Q : Take us through your training preparations for Cambodia 2023?
Joelle : The journey to Cambodia 2023 started off with preparations for the qualifying regional competitions. I increased my frequency of trainings closer to the competitions and worked closer with my coaches to determine the best suited programmes for me in Judo as well as in strength and conditioning. Thankfully, I performed at the qualifying competitions, allowing me to feature for Cambodia 2023. However, before knowing the result of my qualification, I took a leap of faith and went on a 3-month long solo training camp in Korea, training in the top Korean girls high school for judo. I saw a great leap of improvement as I had never trained at such a high level for such a long period of time. To say that it was eye-opening is barely sufficient to express my amazement.

After which, when the SEA Games team had been selected, our federation sent us on a 2-month long training camp in Japan, where we trained in several universities. Japan, where judo originated from, was just a whole different level. Their skills are incredible, it was an honour training alongside these high-level athletes. I observed and recorded down as well, posed many questions to our newly hired Japanese coach, as well as to the Japanese athletes to learn and absorb as much as I could, to make the most of this training camp. Other than the Judo skills aspect, our team works closely with our Strength and Conditioning coach for personalised gym and rehabilitation programmes. And I often did my own physical and judo trainings during my free time, to push myself to be the best I can be!

Q : How does Judo differ from the other martial arts disciplines at the SEA Games, such as Brazilian Ju-jitsu and Pencak Silat?
Joelle : Firstly, at one glance I believe the most noticeable difference would be the uniform. In international Shiai(combat) Judo matches, one athlete wears a white Judo Gi while the other wears a Blue Judo Gi. This is so as to clearly distinguish the two athletes so that the judges can award the points accurately. As for Kata (performance) Judo, the attire for both athletes is a white Judo Gi. In contrast, Brazilian jiu-jitsu Gis have a wider range of colours including black and Pencak Silat athletes are usually dressed in black.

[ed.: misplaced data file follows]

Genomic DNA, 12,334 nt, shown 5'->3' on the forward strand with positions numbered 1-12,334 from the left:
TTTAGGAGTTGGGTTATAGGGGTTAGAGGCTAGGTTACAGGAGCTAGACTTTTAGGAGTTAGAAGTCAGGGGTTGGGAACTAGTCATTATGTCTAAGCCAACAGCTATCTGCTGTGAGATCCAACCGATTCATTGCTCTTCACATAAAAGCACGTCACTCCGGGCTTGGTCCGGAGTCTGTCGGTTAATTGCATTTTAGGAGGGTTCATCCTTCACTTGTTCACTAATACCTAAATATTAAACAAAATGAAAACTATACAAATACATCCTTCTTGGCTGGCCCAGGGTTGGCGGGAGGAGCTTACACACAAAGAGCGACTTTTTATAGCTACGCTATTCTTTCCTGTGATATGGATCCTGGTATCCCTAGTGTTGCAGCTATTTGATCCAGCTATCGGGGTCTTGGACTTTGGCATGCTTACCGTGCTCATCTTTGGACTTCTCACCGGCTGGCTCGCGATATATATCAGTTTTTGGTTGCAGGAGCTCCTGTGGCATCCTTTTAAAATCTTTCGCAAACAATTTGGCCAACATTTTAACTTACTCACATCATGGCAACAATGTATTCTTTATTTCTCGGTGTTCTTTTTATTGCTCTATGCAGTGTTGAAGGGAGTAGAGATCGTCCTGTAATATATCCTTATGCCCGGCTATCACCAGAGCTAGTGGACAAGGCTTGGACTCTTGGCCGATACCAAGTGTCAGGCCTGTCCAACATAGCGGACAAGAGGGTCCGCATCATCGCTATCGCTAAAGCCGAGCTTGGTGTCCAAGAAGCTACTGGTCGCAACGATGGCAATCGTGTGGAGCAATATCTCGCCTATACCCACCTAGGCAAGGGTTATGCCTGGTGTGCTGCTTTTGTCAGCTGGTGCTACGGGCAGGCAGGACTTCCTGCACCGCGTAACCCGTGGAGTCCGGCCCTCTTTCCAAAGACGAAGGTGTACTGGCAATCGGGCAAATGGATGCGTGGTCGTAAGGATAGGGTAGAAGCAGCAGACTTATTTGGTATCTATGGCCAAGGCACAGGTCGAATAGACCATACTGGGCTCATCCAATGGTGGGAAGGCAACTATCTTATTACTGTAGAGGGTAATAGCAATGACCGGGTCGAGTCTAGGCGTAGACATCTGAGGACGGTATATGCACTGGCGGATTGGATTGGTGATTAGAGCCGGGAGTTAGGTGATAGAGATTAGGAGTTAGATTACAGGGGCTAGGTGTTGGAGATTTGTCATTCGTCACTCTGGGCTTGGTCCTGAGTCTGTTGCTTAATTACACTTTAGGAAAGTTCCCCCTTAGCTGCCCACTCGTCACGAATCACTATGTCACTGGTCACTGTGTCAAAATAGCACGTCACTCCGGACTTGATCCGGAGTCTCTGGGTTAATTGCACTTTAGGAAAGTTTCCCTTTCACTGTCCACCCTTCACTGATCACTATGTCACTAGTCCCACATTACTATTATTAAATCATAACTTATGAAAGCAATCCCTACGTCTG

Secondly, Judo is a grappling martial art that includes throws, pins, chokes and armlocks. There is no striking unlike in Pencak Silat and the standing portion of the fight is usually more focused on as compared to in BJJ, likely due to the point system. Judo matches end when one side scores an Ippon (full point) or 2 Wazaris (Half points). A full point is earned either by a throw where the opponent lands on their full back, a 20-second pin, or if the opponent taps out of a choke or an armlock. A half point is earned when the opponent is thrown but lands on their side or a 10-second pin. If the score is equal at the end of four minutes and neither has won an ippon, the match proceeds into golden score where it acts as a sudden death, any score will end the game. Therefore, Judo tends to be extremely fast paced and athletes tend to concentrate on the standing throws portion as it is easier to score an Ippon.

IMG-20230424-WA0004TeamSG's Joelle Ho at a Training session. Photo Credit : Joelle Ho


Q : How important is this SEA Games campaign and which countries will pose a serious medal-challenge for you?
Joelle : I read in the news that Singapore is sending a large contingent this year to the Games. Hence, I believe that it is an extremely important campaign, especially after Covid, where international competitions were stopped or conducted to a limited extent. It's time for this contingent to bring glory to the nation and restore the declining vigour and spirit due to the pandemic. This SEA Games campaign is also a significant one for the Judo community as we are sending one of our biggest squads in many years. My teammates and I have made many sacrifices, worked through blood, sweat and tears, hoping to achieve the best that we can be. I hope that this team will perform well and act as an example for the public to take in interest in Judo as well as future generations of Judokas to be inspired to follow in our footsteps and represent the nation. 

In the Southeast Asian Judo community, it is well known that Indonesia, Vietnam and Thailand Judo athletes are the favourites on the podium. Recently athletes from Malaysia and Phillippines have also become more promising medallists. However, I believe that Singapore will be the underdog this time round. I believe in my team and myself, we have truly come a long way, I believe that we can fight on par with these seasoned athletes and clinch victories for Singapore. 

Q : As a SEA Games debutant, what are you hoping to achieve in Cambodia?